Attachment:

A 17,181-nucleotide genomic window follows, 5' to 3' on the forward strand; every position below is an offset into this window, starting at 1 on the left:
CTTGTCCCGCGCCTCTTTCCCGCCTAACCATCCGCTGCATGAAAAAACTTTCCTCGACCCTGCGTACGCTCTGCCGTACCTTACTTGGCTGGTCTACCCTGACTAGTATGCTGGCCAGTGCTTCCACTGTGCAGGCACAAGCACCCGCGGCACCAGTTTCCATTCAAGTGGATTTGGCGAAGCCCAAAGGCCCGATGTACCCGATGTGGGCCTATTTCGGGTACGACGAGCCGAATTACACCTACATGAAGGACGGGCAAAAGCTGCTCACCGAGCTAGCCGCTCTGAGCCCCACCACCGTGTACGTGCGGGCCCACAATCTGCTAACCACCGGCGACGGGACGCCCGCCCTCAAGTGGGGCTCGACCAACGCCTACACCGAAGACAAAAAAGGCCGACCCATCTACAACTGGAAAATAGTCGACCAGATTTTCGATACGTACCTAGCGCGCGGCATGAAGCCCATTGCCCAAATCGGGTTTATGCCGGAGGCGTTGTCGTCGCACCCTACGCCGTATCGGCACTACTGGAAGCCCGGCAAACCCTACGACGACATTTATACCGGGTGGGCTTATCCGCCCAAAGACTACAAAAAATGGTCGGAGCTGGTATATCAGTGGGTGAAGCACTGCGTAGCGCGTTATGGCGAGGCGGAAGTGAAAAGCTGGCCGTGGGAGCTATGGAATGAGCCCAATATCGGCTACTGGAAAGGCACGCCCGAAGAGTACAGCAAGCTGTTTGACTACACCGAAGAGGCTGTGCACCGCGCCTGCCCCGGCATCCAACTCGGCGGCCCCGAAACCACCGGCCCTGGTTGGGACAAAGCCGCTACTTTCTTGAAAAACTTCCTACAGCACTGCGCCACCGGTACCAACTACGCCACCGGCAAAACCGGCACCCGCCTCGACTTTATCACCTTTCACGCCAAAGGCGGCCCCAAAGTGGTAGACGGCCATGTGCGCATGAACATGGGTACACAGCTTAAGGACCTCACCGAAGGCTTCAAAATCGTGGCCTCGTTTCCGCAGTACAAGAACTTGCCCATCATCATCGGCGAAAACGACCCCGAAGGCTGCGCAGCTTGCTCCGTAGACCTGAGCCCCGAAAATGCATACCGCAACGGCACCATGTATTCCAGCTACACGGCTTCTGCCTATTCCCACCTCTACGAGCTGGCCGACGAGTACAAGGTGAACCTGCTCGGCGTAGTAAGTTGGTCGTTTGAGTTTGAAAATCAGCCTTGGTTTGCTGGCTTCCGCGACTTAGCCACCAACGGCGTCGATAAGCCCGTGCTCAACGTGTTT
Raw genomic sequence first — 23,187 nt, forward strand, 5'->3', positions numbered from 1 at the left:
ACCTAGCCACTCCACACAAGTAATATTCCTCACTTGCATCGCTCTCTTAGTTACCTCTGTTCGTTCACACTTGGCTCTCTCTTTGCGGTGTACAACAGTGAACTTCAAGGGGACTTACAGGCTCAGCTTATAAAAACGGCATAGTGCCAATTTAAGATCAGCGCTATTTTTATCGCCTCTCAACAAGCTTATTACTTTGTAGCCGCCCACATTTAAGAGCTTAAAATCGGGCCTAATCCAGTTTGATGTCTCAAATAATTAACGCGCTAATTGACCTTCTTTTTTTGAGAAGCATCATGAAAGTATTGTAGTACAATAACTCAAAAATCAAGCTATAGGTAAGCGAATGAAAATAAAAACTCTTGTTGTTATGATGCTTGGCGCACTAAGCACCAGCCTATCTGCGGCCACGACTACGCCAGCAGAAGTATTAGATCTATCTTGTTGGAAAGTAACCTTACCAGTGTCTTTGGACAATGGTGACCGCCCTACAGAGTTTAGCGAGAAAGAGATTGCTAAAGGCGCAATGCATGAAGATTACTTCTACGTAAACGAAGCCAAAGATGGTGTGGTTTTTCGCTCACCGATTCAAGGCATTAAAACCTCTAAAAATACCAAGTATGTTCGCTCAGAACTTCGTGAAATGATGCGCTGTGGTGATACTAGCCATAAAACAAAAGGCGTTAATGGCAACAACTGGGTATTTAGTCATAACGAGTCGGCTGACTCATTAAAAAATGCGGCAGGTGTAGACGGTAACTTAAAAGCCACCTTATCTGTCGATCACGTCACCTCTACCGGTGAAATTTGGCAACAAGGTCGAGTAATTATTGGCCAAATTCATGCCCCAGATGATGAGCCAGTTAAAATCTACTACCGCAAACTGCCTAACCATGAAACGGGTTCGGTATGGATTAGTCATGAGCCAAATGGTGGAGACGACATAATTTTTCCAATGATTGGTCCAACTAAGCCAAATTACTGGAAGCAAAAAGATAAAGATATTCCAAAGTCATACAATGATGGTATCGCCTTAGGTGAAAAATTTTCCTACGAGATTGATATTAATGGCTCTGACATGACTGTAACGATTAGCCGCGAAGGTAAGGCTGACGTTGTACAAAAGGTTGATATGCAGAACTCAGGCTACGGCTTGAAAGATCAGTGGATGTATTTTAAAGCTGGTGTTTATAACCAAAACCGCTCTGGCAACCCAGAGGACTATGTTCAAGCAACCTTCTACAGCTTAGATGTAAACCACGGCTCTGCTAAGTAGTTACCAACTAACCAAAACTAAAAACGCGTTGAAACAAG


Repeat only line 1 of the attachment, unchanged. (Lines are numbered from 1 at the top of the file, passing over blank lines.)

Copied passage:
A 17,181-nucleotide genomic window follows, 5' to 3' on the forward strand; every position below is an offset into this window, starting at 1 on the left: